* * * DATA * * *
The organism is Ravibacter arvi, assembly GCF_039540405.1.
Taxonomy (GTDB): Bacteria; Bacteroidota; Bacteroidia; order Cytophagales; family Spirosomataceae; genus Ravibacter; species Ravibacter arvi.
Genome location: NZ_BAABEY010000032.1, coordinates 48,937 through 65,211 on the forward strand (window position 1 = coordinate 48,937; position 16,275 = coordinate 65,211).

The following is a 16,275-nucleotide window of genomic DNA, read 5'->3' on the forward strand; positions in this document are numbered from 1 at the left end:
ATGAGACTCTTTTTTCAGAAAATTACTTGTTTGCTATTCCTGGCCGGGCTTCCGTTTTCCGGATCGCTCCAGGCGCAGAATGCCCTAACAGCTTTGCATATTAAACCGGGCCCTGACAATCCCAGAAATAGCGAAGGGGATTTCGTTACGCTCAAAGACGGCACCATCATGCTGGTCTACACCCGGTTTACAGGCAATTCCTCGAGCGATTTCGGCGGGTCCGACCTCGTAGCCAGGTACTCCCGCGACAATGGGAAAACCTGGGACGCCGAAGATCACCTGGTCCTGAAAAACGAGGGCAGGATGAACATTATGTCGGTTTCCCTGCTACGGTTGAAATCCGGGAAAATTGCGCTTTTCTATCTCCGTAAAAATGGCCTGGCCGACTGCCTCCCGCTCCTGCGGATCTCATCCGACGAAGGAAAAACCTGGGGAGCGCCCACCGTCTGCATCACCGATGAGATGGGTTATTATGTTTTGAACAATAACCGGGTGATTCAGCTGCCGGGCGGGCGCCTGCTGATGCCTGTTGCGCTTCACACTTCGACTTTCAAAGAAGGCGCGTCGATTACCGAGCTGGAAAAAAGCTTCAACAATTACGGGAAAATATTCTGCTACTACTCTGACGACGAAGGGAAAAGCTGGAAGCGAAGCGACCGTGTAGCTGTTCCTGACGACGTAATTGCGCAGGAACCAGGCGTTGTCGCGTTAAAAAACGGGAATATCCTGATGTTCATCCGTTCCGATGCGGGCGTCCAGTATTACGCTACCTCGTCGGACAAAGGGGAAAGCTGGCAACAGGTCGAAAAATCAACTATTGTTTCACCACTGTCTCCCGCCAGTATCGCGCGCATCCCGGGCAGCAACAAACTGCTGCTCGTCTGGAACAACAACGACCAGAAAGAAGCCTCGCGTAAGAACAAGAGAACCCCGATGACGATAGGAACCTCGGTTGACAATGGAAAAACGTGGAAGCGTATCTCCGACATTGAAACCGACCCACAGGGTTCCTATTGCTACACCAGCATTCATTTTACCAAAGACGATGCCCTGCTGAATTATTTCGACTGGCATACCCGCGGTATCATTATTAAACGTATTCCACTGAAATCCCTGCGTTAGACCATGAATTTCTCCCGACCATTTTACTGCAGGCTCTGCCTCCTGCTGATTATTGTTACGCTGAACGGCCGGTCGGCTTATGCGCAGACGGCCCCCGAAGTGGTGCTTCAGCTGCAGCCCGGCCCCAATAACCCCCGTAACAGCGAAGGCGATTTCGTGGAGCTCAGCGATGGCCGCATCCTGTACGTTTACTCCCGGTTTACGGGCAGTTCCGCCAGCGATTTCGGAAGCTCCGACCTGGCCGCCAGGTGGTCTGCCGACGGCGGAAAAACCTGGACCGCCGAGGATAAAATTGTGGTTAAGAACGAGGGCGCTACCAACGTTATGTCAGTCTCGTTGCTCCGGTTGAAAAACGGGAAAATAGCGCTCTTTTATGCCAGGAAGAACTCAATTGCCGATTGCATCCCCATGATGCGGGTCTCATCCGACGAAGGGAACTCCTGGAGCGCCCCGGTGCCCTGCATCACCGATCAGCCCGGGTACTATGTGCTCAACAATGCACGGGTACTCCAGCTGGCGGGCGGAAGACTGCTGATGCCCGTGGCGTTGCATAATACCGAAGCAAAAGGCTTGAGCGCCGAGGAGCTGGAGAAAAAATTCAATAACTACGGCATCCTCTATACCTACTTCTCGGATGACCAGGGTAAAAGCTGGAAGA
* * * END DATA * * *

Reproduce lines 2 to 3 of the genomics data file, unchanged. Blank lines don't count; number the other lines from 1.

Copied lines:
Taxonomy (GTDB): Bacteria; Bacteroidota; Bacteroidia; order Cytophagales; family Spirosomataceae; genus Ravibacter; species Ravibacter arvi.
Genome location: NZ_BAABEY010000032.1, coordinates 48,937 through 65,211 on the forward strand (window position 1 = coordinate 48,937; position 16,275 = coordinate 65,211).